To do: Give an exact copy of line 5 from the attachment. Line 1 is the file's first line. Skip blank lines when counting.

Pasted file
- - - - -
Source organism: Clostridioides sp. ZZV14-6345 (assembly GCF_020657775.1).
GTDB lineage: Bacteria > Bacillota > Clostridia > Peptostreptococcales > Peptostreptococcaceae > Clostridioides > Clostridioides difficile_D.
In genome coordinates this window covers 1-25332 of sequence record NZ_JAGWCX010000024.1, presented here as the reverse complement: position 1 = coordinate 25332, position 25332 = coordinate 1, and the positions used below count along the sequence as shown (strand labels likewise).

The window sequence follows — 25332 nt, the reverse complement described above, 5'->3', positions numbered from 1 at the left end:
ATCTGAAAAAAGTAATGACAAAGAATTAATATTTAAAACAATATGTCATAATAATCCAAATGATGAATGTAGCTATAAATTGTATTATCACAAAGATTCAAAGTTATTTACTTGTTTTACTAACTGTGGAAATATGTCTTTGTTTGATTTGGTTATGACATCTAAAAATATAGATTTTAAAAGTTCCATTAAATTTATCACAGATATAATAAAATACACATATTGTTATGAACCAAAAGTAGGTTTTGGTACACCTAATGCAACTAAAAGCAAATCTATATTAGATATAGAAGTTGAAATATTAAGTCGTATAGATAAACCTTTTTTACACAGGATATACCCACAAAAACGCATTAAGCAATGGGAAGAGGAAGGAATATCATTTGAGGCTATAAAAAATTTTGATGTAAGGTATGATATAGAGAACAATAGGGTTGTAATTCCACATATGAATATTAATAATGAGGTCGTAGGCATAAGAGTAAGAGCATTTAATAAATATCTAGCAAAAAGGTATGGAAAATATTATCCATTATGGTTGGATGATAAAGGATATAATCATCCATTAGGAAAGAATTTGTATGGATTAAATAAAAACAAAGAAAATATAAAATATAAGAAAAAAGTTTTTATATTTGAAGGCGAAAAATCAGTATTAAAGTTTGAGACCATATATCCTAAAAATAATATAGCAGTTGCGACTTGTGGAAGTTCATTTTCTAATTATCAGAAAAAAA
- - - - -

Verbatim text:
ATCTGAAAAAAGTAATGACAAAGAATTAATATTTAAAACAATATGTCATAATAATCCAAATGATGAATGTAGCTATAAATTGTATTATCACAAAGATTCAAAGTTATTTACTTGTTTTACTAACTGTGGAAATATGTCTTTGTTTGATTTGGTTATGACATCTAAAAATATAGATTTTAAAAGTTCCATTAAATTTATCACAGATATAATAAAATACACATATTGTTATGAACCAAAAGTAGGTTTTGGTACACCTAATGCAACTAAAAGCAAATCTATATTAGATATAGAAGTTGAAATATTAAGTCGTATAGATAAACCTTTTTTACACAGGATATACCCACAAAAACGCATTAAGCAATGGGAAGAGGAAGGAATATCATTTGAGGCTATAAAAAATTTTGATGTAAGGTATGATATAGAGAACAATAGGGTTGTAATTCCACATATGAATATTAATAATGAGGTCGTAGGCATAAGAGTAAGAGCATTTAATAAATATCTAGCAAAAAGGTATGGAAAATATTATCCATTATGGTTGGATGATAAAGGATATAATCATCCATTAGGAAAGAATTTGTATGGATTAAATAAAAACAAAGAAAATATAAAATATAAGAAAAAAGTTTTTATATTTGAAGGCGAAAAATCAGTATTAAAGTTTGAGACCATATATCCTAAAAATAATATAGCAGTTGCGACTTGTGGAAGTTCATTTTCTAATTATCAGAAAAAAA